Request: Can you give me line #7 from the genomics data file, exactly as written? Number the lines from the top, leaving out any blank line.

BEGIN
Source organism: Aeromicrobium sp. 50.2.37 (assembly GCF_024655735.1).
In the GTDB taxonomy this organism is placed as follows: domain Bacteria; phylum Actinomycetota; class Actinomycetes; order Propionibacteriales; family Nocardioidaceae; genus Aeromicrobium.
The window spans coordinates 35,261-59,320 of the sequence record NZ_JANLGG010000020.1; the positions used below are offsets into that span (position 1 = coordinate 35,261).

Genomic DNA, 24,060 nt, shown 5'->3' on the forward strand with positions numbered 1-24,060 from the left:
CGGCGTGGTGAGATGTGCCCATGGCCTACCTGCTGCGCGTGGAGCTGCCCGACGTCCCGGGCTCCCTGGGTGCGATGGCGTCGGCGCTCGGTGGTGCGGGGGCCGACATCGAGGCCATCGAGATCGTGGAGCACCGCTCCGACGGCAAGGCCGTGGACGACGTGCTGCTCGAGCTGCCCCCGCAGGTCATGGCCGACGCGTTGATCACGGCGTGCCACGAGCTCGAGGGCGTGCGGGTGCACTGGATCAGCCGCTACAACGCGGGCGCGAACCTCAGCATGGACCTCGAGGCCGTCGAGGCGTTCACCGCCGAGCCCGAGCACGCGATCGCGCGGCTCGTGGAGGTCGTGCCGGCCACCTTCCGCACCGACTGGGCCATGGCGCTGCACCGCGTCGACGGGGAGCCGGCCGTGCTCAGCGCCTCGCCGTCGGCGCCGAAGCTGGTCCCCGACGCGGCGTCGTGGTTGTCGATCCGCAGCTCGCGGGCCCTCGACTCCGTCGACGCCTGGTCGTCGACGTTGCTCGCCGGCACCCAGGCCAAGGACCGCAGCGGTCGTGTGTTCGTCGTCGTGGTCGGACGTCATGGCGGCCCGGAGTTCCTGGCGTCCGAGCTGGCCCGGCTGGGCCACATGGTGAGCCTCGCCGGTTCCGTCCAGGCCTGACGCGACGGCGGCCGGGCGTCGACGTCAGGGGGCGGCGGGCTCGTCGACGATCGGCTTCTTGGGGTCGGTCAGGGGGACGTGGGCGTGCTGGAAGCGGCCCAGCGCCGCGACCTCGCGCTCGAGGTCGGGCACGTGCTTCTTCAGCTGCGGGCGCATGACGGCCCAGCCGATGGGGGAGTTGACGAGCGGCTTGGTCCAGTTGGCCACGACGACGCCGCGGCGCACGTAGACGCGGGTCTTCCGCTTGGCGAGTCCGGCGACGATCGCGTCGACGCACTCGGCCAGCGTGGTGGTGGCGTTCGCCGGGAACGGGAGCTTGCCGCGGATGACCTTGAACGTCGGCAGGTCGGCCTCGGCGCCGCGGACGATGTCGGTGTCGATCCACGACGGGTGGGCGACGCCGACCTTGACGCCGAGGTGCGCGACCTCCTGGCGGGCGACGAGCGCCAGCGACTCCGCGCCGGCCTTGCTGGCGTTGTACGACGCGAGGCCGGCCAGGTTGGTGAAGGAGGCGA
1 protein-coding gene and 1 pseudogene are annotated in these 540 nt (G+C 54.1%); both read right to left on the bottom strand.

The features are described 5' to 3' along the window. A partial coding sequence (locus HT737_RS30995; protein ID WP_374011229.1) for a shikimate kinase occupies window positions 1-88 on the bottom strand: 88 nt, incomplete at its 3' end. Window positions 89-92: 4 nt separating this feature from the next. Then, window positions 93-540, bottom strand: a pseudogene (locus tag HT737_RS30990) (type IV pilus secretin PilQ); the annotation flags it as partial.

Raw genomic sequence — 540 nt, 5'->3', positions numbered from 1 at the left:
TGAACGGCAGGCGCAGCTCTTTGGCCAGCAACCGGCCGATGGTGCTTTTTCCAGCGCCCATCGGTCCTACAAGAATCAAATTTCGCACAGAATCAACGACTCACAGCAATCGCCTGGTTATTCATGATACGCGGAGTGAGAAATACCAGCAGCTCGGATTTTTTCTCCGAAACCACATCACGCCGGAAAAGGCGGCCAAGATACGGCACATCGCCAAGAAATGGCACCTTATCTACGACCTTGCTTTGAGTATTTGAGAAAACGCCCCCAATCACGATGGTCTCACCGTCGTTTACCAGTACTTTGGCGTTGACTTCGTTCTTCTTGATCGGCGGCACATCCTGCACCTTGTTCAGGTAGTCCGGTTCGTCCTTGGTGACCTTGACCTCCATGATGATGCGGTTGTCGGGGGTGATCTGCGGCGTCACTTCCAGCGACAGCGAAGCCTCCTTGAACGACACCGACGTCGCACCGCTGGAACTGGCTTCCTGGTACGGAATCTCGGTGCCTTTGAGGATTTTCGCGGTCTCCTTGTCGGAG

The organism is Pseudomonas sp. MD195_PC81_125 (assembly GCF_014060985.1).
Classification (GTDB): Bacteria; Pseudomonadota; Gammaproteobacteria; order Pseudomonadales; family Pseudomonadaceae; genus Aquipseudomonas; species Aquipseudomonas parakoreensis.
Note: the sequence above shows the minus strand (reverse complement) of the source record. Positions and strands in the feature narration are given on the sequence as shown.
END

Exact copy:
The features are described 5' to 3' along the window. A partial coding sequence (locus HT737_RS30995; protein ID WP_374011229.1) for a shikimate kinase occupies window positions 1-88 on the bottom strand: 88 nt, incomplete at its 3' end. Window positions 89-92: 4 nt separating this feature from the next. Then, window positions 93-540, bottom strand: a pseudogene (locus tag HT737_RS30990) (type IV pilus secretin PilQ); the annotation flags it as partial.